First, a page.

Don't blame me for what I'm about to suggest. Blame Canada, home to Quebec's bar-food staple, poutine: a heavenly/sinful combination of fries, gravy and cheese curds, and often other toppings. It's like Canada out-Sconnied Wisconsin, and that just can't stand.
I first heard about poutine on Anthony Bourdain: No Reservations, and I couldn't get over the fact that this dish isn't more widespread in Dairyland, although the Coopers Tavern does make a version (and it's on the happy-hour menu at the Haze).
Ever since then, I've been scheming to claim a piece of poutine glory in Wisconsin's honor with heaping servings of brats, onion-beer gravy and farm-fresh curds, mostly sourced from the Dane County Farmers' Market.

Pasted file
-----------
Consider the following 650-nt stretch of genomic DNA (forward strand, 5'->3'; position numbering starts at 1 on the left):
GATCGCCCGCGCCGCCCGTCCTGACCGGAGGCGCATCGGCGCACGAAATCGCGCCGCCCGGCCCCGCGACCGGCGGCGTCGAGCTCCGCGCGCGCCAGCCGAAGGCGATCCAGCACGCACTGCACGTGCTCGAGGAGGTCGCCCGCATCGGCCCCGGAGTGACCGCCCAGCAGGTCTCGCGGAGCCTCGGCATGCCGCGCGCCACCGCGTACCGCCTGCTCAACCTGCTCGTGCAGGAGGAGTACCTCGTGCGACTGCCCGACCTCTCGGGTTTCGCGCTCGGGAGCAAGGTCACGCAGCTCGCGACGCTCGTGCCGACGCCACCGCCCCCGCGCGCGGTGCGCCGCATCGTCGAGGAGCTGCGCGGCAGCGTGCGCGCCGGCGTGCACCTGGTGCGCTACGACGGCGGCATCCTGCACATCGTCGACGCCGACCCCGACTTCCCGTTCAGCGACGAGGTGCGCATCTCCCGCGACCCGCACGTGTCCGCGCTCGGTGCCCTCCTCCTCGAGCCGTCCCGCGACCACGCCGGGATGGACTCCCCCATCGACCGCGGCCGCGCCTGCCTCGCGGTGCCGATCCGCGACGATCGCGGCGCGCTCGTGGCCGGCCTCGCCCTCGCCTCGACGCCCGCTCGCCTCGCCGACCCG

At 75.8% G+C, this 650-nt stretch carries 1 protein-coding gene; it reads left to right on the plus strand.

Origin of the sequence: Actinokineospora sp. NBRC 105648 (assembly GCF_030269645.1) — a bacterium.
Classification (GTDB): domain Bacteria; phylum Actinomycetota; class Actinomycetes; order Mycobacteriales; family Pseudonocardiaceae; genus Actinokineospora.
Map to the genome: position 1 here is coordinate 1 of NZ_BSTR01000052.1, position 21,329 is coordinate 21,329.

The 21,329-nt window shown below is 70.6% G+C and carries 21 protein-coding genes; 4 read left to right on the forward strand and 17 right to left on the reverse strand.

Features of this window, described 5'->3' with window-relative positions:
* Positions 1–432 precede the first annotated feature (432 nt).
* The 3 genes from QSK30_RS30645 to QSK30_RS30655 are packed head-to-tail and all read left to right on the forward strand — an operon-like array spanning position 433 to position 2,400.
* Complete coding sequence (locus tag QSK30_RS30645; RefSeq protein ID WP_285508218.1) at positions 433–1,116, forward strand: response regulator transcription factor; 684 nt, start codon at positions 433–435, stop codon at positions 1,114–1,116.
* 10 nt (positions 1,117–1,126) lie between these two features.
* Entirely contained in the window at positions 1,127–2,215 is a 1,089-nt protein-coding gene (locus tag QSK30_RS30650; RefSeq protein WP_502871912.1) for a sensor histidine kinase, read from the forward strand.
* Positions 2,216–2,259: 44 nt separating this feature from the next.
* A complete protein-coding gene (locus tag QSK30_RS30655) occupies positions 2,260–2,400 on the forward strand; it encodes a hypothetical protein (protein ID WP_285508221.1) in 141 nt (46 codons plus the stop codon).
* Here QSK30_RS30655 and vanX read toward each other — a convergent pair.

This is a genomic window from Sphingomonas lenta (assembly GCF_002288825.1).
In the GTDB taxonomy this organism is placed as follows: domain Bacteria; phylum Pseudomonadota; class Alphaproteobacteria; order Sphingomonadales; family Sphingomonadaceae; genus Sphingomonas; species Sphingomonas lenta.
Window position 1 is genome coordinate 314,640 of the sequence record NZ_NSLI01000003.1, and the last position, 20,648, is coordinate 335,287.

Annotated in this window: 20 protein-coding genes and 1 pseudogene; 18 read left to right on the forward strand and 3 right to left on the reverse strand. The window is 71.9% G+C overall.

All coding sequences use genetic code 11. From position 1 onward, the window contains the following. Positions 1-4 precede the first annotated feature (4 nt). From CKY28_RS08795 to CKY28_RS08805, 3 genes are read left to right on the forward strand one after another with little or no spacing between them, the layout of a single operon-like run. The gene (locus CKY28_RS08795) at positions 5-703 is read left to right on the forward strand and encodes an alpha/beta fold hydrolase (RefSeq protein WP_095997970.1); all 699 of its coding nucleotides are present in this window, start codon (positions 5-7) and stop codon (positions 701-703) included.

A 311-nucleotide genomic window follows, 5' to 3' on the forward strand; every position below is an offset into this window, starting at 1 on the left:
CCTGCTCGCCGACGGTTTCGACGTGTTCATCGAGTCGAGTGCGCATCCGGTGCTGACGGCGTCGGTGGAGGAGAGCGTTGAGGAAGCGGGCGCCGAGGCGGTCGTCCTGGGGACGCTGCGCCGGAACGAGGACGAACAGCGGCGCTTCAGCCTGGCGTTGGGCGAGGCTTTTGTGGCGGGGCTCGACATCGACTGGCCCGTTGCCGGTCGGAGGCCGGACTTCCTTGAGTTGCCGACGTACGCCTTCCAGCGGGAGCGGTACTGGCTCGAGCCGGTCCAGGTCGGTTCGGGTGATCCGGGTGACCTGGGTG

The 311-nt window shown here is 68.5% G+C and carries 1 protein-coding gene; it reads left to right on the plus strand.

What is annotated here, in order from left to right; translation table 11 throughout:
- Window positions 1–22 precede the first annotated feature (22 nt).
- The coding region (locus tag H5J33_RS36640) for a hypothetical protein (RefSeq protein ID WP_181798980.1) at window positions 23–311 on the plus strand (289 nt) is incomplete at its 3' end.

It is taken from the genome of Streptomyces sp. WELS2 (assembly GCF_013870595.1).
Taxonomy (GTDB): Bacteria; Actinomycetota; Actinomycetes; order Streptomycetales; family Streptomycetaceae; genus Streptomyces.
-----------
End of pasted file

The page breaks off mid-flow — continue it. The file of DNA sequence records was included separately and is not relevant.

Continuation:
Poutine is heavy in its basic form, and the way I planned to dress it up mandated company - either to help me eat it or to carry my coffin. And who better to wage that battle than my friends Mark and Tash, who love 'Sconnie culture (although they are, ironically, from Chicagoland)?
Mark is a metalhead and was quite excited that my brats cost $6.66, which is quite appropriate. If fries, gravy and curds are a holy trinity to the poutine-lover, then this version is surely its ungodly cousin.
While drinking some home brews and eating outside by the light of a crackling campfire, Mark went back for three helpings, for what that's worth. I made room for two, and Tash was more reasonable and stopped after one serving.
Serves a helluva lot of people